'I see the AK-47 as a blank canvas', former soldier turned artist captures his memories of Afghanistan

Bran Symondson captures an Afghan boy holding an AK-47 in 2010

Bran Symondson captures an Afghan boy holding an AK-47 in 2010 - Credit: Courtesy of Bran Symondson

A Hackney artist will be exhibiting the moments he captured in Afghanistan as a member of the British Army Special Forces and, as a photographer embedded with the Afghan National Police. 

British artist and documentary photographer Bran Symondson, who lives in Hackney, is launching his solo exhibition, The Art to Disarm, this month at House of Fine Art in Mayfair. 

The exhibition takes a timely look back at Bran's personal experiences in Afghanistan as a soldier in 2008 and as a photographer in 2010. 

Bran said: "With the recent news, many ex-army friends were reaching out to me which inspired me to look through my hard drive.

"I was so shocked by how rich and diverse the images were, there were so many small and forgotten moments.” 

An image by Bran Symondson called Guns and Roses, from 2010

An image by Bran Symondson called Guns and Roses, from 2010 - Credit: Bran Symondson

The country hit headlines this summer when a hasty US and UK troop withdrawal led to the return of Taliban rule and the evacuation of thousands of Afghan people.

Some at the time, like Mohammad Hotak, the chairman of the Afghan Council of Great Britain (ACGB) called the move a "betrayal".

Bran's photographs capture the Afghanistan he knew a decade ago

Bran's photographs capture the Afghanistan he knew a decade ago - Credit: Bran Symondson

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Meanwhile, the photographer's exhibition will be his first solo show in the UK since 2011. 

It will also be the first time he has brought together his entire diverse body of work, which includes personal memorabilia from time spent in the army and photographs shot during the period.

Bran Symondson's photograph Pop Smoke from 2008

The artist's works explore war and violence and the impact conflict has on humanity and the natural world - Credit: Bran Symondson

Other pieces demonstrate Bran's work as a sculptor.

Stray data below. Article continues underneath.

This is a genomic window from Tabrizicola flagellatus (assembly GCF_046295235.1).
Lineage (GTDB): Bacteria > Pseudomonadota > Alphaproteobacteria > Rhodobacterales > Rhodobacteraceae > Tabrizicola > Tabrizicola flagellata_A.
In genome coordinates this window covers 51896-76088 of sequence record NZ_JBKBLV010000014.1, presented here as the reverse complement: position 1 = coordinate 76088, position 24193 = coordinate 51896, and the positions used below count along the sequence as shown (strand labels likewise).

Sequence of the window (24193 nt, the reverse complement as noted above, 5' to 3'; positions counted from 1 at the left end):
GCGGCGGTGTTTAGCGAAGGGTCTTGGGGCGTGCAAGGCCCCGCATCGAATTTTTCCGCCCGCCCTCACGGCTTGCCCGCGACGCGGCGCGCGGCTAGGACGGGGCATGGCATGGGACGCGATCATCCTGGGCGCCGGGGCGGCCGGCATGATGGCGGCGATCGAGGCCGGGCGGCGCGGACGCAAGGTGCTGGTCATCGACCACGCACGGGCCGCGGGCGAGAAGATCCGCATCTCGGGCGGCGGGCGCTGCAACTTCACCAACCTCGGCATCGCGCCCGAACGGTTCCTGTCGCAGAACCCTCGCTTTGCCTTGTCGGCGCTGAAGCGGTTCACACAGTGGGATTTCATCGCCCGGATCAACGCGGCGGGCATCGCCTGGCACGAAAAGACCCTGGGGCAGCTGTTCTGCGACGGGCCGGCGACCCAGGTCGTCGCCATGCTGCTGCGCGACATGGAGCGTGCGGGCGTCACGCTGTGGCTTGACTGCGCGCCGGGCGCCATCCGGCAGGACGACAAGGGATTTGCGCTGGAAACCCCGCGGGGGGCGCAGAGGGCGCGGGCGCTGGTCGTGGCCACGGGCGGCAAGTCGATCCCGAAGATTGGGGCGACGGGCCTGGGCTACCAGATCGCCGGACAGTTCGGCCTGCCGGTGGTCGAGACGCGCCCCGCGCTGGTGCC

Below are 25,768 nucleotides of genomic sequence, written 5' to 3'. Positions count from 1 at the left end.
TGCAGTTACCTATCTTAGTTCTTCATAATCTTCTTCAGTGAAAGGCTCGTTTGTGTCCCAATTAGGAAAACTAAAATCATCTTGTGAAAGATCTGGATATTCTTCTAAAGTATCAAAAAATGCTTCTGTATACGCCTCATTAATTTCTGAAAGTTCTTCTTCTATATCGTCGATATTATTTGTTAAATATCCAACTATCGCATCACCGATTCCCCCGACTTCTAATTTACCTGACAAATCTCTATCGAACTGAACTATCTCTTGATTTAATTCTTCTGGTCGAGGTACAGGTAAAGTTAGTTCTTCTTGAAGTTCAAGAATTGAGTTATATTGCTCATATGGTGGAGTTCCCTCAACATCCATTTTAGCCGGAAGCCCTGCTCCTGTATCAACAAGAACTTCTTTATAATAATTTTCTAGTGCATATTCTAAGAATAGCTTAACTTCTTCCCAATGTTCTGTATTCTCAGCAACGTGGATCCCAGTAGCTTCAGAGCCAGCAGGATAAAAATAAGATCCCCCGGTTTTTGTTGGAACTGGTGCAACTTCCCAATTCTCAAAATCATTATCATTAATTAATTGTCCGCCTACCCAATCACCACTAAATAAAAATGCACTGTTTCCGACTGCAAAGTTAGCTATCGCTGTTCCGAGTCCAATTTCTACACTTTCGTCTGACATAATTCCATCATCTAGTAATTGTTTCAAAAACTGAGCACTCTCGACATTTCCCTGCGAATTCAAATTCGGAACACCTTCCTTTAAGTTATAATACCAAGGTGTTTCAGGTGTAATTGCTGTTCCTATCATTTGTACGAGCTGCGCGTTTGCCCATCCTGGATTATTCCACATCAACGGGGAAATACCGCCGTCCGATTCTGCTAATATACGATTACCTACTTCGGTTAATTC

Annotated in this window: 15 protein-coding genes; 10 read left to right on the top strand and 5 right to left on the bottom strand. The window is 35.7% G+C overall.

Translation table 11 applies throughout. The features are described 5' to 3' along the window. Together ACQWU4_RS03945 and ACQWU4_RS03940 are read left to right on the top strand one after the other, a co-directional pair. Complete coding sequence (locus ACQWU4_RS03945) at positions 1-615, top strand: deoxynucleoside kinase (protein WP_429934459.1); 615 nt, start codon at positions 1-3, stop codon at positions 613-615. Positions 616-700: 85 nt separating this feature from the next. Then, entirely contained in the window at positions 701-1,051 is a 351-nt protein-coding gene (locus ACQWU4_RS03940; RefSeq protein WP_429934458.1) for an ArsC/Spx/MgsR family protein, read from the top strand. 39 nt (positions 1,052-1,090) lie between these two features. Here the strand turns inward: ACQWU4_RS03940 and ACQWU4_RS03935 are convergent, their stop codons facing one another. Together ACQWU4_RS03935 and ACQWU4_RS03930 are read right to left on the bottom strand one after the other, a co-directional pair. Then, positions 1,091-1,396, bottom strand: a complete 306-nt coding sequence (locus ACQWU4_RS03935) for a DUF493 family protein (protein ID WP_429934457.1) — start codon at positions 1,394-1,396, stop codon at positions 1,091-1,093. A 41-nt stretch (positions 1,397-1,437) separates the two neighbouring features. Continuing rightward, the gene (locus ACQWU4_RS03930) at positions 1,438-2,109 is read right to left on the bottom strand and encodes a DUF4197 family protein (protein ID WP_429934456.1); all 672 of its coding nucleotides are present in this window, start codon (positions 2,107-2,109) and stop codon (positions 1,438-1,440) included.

Also on display will be the artist's new motion driven digital NFT works, which depict AK-47 guns with "ecosystems" depicted growing on them, symbolising "mother nature eclipsing man's mistakes".

Bran Symondson's work Blue (2020) shows an AK47 embellished with real butterflies

Bran Symondson's work Blue (2020) shows an AK47 embellished with real butterflies - Credit: Bran Symondson

Each AK-47 on display at the exhibition is adorned with various objects and bespoke handmade bullets.

The guns Bran works with are largely sourced from war zones, many have seen battle and are marked with the tell-tale scars of their former lives. 

Another piece, called Spoils of War Draco (2020) shows the weapon adorned with American dollar bills

Another piece, called Spoils of War Draco (2020) shows the weapon adorned with American dollar bills - Credit: Bran Symondson

Bran added: “I see the AK-47 as a blank canvas.

"I know the gun well, I’ve shot it, I’ve been shot at by it, I can strip it down, I can fire it but the only moment I get the realisation that it’s a weapon is when it arrives at the studio still covered in gun grease.

"Once I clean it and begin working on it, the fact that it’s a weapon disappears, and it becomes about beauty.” 

RPG and Tea (2010), shot by Bran Symondson

RPG and Tea (2010), shot by Bran Symondson - Credit: Bran Symondson

In 2008, Bran was deployed to Afghanistan, Helmand Province, as part of the British Army Special Forces Reserves.

The images he took during that tour culminated in his first show The Best View of Heaven is from Hell (2011).

His photographs of young Afghanistan boys holding decorated AK-47s inspired him to create later sculptural works.

Chai Boy on Duty (2010) by Bran Symondson

Chai Boy on Duty (2010) by Bran Symondson - Credit: Bran Symondson

During his last tour of duty, Bran was tasked with helping train the Afghan National Police (ANP).

He would later return as a civilian photographer to capture their work, as commissioned by The Sunday Times.

His work continued to feature the weapons of war and, after being awarded the 2011 Amnesty International Media Award for his photograph Lost Boys, Symondson began working on the sell-out show AKA Peace (2012).

For this exhibition, decommissioned AK-47’s were decorated by artists such as Damien Hirst, Gavin Turk, Sam Taylor-Wood, Sarah Lucas, Gary Hume, Antony Gormley, and The Chapman Brothers. The show raised more than £430,000 in one night.

Symondson's upcoming exhibition invites the viewer to try and understand his perception of conflict, war and violence, in particular his lived experience of the complex ongoing conflict in Afghanistan, as well as the impact of violence on humanity and the natural environment.

Bran Symondson, self-portrait from 2008

Bran Symondson, self-portrait from 2008 - Credit: Bran Symondson

Bran also recently exhibited a collaboration with photographer Terry O’Neill CBE on a body of works entitled Hollywood Re-Loaded (2019).

Bran shot photographs of famous actors and actresses with the same weapon portrayed in the film they respectively starred in.

“Artists might like to think when someone sees one of their pieces they are changed for life, for me I just want to strike a chord with people that inspires them to reflect on the work," Bran said.

The artist has also raised £580,000 for charities through donations of his AK47s.

The Art to Disarm exhibit will run from November 25 to December 9 at House of Fine Art at 11 Bruton Street, Mayfair. 

Learn more about Bran Symondson's art at bransymondson.com

Find out more about the exhibition at thehouseoffineart.com

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